La La Land
I don’t like musicals. I find them frustrating in the sense that they break into interchangeable songs that slow down the story’s progress. There are a few exceptions, musical movies with great soundtracks: The Sound of Music, Singing in the Rain, and maybe a few Disney films. The genre however seems to have died out; the Golden Globe category of Comedy/Musical seems to be geared more towards Comedy than anything else today. But then out of the blue: La La Land.
La La Land is set in contemporary LA, where we follow two aspiring artists. One is Mia (Emma Stone), a struggling actress who earns her living working at a coffee shop, and Sebastian (Ryan Gosling), a jazz pianist with plans to open up his own musical joint. The two bump into each other over the course of a few months, and eventually come to fall in love. The rest of the film recounts their lives in a year.
The young Damien Chazelle, who came into purview recently with his brilliant Whiplash, wrote and directed this film, which was apparently his passion project that had been shunned away by studios until his recent success. Chazelle infuses the film with a sense of nostalgia to the Hollywood films of yore, but at the same time he brings this story into today’s times with little iPhone chimes interrupting our actors frequently. What struck me most however, was how well Chazelle was able to build the emotional structure of the film; he was able to get the audience in the palm of his hand in the first ten minutes of the film.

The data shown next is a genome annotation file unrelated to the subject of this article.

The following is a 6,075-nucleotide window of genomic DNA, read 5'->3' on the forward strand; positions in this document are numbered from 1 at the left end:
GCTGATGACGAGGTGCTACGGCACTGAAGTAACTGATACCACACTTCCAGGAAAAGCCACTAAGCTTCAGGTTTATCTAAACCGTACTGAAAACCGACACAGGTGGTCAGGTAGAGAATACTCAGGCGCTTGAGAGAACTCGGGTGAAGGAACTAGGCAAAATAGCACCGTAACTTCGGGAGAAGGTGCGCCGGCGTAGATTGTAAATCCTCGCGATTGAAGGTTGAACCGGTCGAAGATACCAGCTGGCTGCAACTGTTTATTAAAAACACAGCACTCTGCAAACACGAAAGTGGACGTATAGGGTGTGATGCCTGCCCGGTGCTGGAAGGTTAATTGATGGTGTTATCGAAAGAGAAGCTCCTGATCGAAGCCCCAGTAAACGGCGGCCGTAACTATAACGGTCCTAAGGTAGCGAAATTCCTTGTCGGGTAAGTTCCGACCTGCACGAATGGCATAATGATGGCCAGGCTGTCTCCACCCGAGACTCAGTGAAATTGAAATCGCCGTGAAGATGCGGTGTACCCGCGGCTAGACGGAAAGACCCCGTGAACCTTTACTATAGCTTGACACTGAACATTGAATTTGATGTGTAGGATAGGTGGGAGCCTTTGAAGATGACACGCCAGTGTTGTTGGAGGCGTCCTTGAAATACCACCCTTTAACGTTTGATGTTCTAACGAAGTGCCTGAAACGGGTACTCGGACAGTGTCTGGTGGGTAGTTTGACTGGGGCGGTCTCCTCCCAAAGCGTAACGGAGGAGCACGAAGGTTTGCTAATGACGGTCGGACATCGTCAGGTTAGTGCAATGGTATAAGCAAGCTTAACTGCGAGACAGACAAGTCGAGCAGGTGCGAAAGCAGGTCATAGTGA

But as with all musicals there is the importance of the music, and while I found some songs to be a bit repetitive they were nevertheless a joy to hear and sway with in your seat. Both lead actors Stone and Gosling, already with a reputation of great chemistry, are more than capable of matching the film’s artistic ambitions, by putting on great demonstrations of song, dance, and acting. Stone especially will strike most audiences as the star of the show, while Gosling is well utilized as comic relief.
La La Land is the type of movie that many theatergoers will qualify as “magical,” it’s an experience you have to share with strangers. The colorful scenery, fun choreography, and touching story make this one of the best films of the last decade.